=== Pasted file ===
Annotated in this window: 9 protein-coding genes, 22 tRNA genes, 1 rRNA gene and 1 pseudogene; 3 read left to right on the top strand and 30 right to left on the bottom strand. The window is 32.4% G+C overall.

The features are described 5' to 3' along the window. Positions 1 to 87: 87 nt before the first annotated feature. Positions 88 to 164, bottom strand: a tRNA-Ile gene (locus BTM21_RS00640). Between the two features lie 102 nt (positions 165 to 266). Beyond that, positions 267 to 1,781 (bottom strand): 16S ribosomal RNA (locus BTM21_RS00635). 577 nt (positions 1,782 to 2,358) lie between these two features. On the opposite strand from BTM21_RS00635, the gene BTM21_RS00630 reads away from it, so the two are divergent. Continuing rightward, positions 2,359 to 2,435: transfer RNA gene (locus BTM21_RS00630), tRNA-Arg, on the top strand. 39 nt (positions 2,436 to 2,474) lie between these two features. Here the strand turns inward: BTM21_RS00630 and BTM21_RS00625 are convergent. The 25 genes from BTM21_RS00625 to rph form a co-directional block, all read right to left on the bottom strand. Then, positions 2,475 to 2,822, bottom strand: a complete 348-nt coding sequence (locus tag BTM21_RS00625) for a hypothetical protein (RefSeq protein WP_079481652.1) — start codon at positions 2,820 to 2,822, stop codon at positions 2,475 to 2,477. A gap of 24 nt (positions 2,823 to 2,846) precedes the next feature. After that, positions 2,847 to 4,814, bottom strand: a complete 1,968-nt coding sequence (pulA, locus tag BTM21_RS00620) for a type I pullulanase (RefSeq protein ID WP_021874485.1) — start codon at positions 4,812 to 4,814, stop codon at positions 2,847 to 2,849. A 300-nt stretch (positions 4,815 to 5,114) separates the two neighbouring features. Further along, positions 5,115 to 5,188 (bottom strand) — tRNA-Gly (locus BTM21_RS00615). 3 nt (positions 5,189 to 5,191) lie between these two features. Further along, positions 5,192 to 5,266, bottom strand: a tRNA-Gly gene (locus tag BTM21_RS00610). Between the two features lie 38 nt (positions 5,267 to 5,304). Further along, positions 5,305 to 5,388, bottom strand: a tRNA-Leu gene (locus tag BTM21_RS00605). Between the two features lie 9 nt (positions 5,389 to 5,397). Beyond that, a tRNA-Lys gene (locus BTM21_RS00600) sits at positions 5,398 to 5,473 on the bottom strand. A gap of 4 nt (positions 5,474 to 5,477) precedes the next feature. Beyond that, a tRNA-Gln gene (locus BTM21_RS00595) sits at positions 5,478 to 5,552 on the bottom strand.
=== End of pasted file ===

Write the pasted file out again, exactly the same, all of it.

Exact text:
Annotated in this window: 9 protein-coding genes, 22 tRNA genes, 1 rRNA gene and 1 pseudogene; 3 read left to right on the top strand and 30 right to left on the bottom strand. The window is 32.4% G+C overall.

The features are described 5' to 3' along the window. Positions 1 to 87: 87 nt before the first annotated feature. Positions 88 to 164, bottom strand: a tRNA-Ile gene (locus BTM21_RS00640). Between the two features lie 102 nt (positions 165 to 266). Beyond that, positions 267 to 1,781 (bottom strand): 16S ribosomal RNA (locus BTM21_RS00635). 577 nt (positions 1,782 to 2,358) lie between these two features. On the opposite strand from BTM21_RS00635, the gene BTM21_RS00630 reads away from it, so the two are divergent. Continuing rightward, positions 2,359 to 2,435: transfer RNA gene (locus BTM21_RS00630), tRNA-Arg, on the top strand. 39 nt (positions 2,436 to 2,474) lie between these two features. Here the strand turns inward: BTM21_RS00630 and BTM21_RS00625 are convergent. The 25 genes from BTM21_RS00625 to rph form a co-directional block, all read right to left on the bottom strand. Then, positions 2,475 to 2,822, bottom strand: a complete 348-nt coding sequence (locus tag BTM21_RS00625) for a hypothetical protein (RefSeq protein WP_079481652.1) — start codon at positions 2,820 to 2,822, stop codon at positions 2,475 to 2,477. A gap of 24 nt (positions 2,823 to 2,846) precedes the next feature. After that, positions 2,847 to 4,814, bottom strand: a complete 1,968-nt coding sequence (pulA, locus tag BTM21_RS00620) for a type I pullulanase (RefSeq protein ID WP_021874485.1) — start codon at positions 4,812 to 4,814, stop codon at positions 2,847 to 2,849. A 300-nt stretch (positions 4,815 to 5,114) separates the two neighbouring features. Further along, positions 5,115 to 5,188 (bottom strand) — tRNA-Gly (locus BTM21_RS00615). 3 nt (positions 5,189 to 5,191) lie between these two features. Further along, positions 5,192 to 5,266, bottom strand: a tRNA-Gly gene (locus tag BTM21_RS00610). Between the two features lie 38 nt (positions 5,267 to 5,304). Further along, positions 5,305 to 5,388, bottom strand: a tRNA-Leu gene (locus tag BTM21_RS00605). Between the two features lie 9 nt (positions 5,389 to 5,397). Beyond that, a tRNA-Lys gene (locus BTM21_RS00600) sits at positions 5,398 to 5,473 on the bottom strand. A gap of 4 nt (positions 5,474 to 5,477) precedes the next feature. Beyond that, a tRNA-Gln gene (locus BTM21_RS00595) sits at positions 5,478 to 5,552 on the bottom strand.